The Pachyy Editorial Team comprises a diverse and experienced team of writers, researchers and subject matter experts whose aim is to provide you with useful insights, guidance and commentary on all matters related to your personal finances.
Every year, millions of Americans borrow money through credit cards, payday loans, and secured loans. It’s not uncommon for around 20% of people to struggle with making their monthly payments, resulting in being pressured by their lenders.
During these tough times, many households receive numerous phone calls, messages, and arrears letters without knowing their consumer rights or how to handle the situation. We want to help you by providing a helpful guide below that will give you a better understanding of your rights as a borrower when facing financial difficulty.
How to Communicate with a Lender
- Ask the lender for an explanation if your loan is declined.
- Request the lender to freeze your repayment if you are struggling to pay.
- Consider making a minimum repayment to avoid additional fees.
- Ask the lender if they offer arrangements to pay smaller amounts over a longer period of time.
- Request that automatic payments be stopped from leaving your account.
If you have recently been declined for a credit card or loan, you can reach out to the lender via email or phone to inquire about the reasons behind the rejection. It is your right as a consumer to seek clarification on this matter. Understanding the lender’s perspective can provide valuable insights into the areas of improvement needed in your financial status, such as creditworthiness or affordability.
If you are facing difficulties in repaying your loan, whether it’s a personal loan or mortgage, you have the option to ask the lender to freeze the interest. Make sure to communicate this request a few days in advance, as terms and conditions may apply. Some lenders may offer the possibility of deferring payments to a later date and freezing the interest, which can prevent additional interest from accruing. However, be aware that late fees may still be applicable, depending on your specific loan agreement and the lender’s policies.
In certain cases, you may be eligible to request a payment holiday, although this is less common for personal and unsecured loans. However, for a mortgage, you can inquire about taking a “month off” from repayments, and there may be a specific limit on the number of holidays allowed per year.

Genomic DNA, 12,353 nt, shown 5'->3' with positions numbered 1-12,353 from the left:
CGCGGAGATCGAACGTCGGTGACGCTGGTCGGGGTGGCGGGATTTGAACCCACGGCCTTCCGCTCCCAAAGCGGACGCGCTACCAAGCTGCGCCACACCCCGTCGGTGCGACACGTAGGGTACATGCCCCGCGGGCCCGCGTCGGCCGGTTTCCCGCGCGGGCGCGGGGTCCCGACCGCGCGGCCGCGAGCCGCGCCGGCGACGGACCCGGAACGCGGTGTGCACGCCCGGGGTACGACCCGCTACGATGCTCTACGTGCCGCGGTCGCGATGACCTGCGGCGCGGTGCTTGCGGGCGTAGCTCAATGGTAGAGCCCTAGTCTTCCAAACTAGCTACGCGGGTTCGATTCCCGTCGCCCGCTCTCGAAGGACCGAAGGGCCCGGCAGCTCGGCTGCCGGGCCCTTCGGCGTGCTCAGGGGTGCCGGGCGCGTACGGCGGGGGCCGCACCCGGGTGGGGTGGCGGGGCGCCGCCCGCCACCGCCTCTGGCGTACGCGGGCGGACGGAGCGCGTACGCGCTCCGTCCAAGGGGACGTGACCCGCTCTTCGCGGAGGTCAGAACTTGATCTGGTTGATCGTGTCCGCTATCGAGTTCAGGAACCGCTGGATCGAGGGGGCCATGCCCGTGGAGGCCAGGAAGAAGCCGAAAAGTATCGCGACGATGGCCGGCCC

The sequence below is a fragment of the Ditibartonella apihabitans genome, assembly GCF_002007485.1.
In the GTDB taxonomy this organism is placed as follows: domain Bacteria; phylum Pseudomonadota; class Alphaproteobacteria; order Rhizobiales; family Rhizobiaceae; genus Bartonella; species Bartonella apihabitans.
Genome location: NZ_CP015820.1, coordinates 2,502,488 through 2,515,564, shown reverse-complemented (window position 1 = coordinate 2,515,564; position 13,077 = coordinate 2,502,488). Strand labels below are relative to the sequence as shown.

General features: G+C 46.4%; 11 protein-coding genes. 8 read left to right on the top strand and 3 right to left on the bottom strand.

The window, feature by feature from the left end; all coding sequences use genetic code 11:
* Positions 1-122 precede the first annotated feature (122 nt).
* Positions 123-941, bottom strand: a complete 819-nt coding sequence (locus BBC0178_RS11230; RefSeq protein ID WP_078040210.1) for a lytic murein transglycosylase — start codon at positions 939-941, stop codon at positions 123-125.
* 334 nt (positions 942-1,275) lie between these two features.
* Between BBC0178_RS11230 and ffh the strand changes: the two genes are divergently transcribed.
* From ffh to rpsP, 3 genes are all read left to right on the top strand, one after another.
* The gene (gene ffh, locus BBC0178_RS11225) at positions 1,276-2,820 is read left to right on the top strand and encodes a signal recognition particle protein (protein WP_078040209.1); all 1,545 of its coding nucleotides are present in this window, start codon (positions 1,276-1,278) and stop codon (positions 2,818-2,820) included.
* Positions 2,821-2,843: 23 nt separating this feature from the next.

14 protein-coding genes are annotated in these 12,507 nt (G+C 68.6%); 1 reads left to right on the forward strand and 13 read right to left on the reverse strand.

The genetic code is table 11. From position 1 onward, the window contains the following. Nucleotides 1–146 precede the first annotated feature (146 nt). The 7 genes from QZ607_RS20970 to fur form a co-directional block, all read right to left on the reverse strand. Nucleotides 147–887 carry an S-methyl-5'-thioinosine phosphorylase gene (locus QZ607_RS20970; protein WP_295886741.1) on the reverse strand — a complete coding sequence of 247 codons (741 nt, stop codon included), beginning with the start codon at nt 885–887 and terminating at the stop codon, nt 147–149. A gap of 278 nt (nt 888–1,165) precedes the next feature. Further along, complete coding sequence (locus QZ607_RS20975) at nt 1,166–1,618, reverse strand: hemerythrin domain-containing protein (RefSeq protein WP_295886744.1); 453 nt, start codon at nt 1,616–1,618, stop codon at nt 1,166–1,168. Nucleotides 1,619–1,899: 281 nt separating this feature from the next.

For certain types of loans, such as credit cards, you may be able to make a minimum payment. This means you would only need to pay a percentage of the month’s outstanding balance (e.g., 10%) without incurring additional fees or falling into arrears. Keep in mind, though, that the full outstanding amount will still be due for repayment at a later date.
If you find it challenging to meet your loan’s repayment requirements, you can discuss the option of an “arrangement to pay” with your lender. This arrangement would involve breaking down the loan into smaller amounts and extending the repayment period to make it more affordable. It’s essential to be aware that this arrangement will be reported on your credit score and may affect it negatively. However, it can help you avoid penalties and added interest.
Lastly, if you have set up recurring payments with your bank account and wish to stop the lender from deducting payments for this month and the following month, you can request both the lender and your bank to halt these transactions. This action is known as ACH authorization. Should you require the funds for your own use or to pay off other debts, you have the right to prevent the lender from taking money. Nevertheless, please note that this may lead to your account being in arrears, and the outstanding amount will still need to be repaid at some point.
Can a Lender Repossess Your Home?
If you have taken out a secured loan or mortgage and have fallen behind on your repayments, it’s important to know that the lender may have the right to repossess your home. Their aim is to recover the money they have lent to you so far.
Repossession is a last resort for lenders as it is a costly process. Before resorting to repossession, the lender will usually take several other steps such as sending emails, letters, making phone calls, and offering payment arrangements.
Is it possible for a lender to take you to court for missing repayments?
Although it is not very common, there is a chance that a lender may take you to court if you have missed repayments. If this happens, a county court judgement (CCJ) will be placed on your credit report for 6 years, serving as a reminder.
However, it’s important to note that this is usually a last resort for lenders, when other methods of communication to collect the funds have not been successful.
How to Stop Unwanted Phone Calls and Letters
If you’re feeling overwhelmed with phone calls and letters due to missed payments and want to put an end to them, there are some steps you can take.
1. Communicate with your lender – Keeping open lines of communication with your lender can be helpful. As regulated entities by the FCA, they are obligated to provide forbearance and assistance to those facing difficulties. Ignoring their attempts to reach out may only lead to more communication in their attempt to recover the funds.
2. Clear your outstanding balance – Once you’ve paid off your balance, the lender will no longer contact you. While it may not be possible to do it all at once, there are strategies like balance transfer credit cards and debt consolidation loans that can help you consolidate your debt.
3. Consider debt management – If you’re struggling with multiple debts, seeking help from a reputable debt management company can be beneficial. They will combine all your debts and create a budget that suits your financial situation, allowing you to pay off each debt gradually. This will also put an end to any further communication from lenders.